Earlier this year I walked past a person sitting on a park bench who was staring straight ahead, looking devastated, while their friend said, “Everyone fucks up sometimes. Everyone.”
I think about that all the time, because it’s true, and as someone who tends to be brutally unforgiving of his own failures, I need those kinds of reminders.
So one of the things I love about analog film photography is that if you’re shooting film, you’re probably fucking something up. And that’s okay.
There are dozens of things you can screw up when you’re shooting analog film with manual controls on decades old mechanical cameras. Missing the moment you wanted to capture and goofing up focus and exposure are the most obvious mistakes. But maybe you mis-loaded the film, or opened the camera before you’d fully rewound it. Or your camera might have a shutter capping issue or a light leak or some quirk that’s scratching your negatives. Your lens might be hazy or dirty or just kind of crappy. And if you’re rolling your own bulk film and developing your own negatives, you could goof things up a thousand more ways.
Your mistakes might ruin your images. Or they might be something you can figure out how to work with or fix. Or they might even create something surprisingly gorgeous. Whichever way it goes, you’ll survive and learn and it’s okay…
…because everyone fucks up sometimes. Everyone.
So here are some of my fuck ups from this year of shooting film, some of which were agonizing, some of which were delightful, all of which I learned from.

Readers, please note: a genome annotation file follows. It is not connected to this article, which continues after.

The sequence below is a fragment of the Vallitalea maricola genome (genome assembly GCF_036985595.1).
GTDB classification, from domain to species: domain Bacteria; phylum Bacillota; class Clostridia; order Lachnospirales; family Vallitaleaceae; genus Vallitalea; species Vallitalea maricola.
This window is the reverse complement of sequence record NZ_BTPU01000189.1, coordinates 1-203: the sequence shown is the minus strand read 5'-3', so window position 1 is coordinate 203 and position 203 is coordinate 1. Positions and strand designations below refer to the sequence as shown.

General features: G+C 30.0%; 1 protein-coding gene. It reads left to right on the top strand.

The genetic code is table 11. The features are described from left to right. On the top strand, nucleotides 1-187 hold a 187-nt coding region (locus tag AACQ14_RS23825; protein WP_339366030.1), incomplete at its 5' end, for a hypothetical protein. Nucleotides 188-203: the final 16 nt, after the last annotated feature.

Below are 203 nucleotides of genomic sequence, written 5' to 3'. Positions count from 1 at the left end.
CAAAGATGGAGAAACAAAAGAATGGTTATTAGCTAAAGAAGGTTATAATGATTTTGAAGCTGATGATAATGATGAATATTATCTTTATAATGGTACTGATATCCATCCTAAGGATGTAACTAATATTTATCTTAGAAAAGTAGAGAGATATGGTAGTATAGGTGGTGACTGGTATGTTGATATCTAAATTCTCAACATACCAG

This is very basic. I missed the focus on this shot. I’m pretty new to macro photography — I never had the lenses or filters for it when I was younger. So I’m still figuring things out, and it’s a challenge to nail focus on tiny objects blowing in the breeze! But in this case, the near miss produced a pretty gorgeous image that feels dreamy and strange instead of just wrong. I actually think I’d have a lot of trouble nailing this look if I were going for it, so I should feel pretty lucky.
I don’t have room for a darkroom for prints in my New York apartment, but I’ve been developing my own black and white negatives at home. I’ve been very happy with the results — the negatives I develop at home are generally much cleaner and scratch-free than negatives I get back from labs. But I screwed up here, using exhausted fixer that left those brownish vertical bars along the top of the frame. I knew my fix was a little old, but I was too eager to develop this new roll of film to replace the batch. Live and learn!
I still have no idea what happened here but I love it. The bottom of the frame here is fogged — hence the light haze. But in addition to the fogging, there’s a series of strange liquid droplet images underneath the clover. I assumed they were water marks from uneven film drying. Maybe I added too much or too little PhotoFlo to the final soak of the negatives before hanging them. But when I inspect the negatives closely, I can’t see any marks on the surface of the film that would indicate dried liquid residue. So I’m wondering if those droplets are some kind of double exposure, but I have zero idea where or how I could have made any kind of double exposure like that. This is bulk rolled Arista EDU Ultra 400 film, so there’s the possibility that through some manufacturing or packaging quirk, the film was fogged and imbued with these liquid images, but that feels like a stretch. An ongoing mystery! But the image is actually kind of beautiful!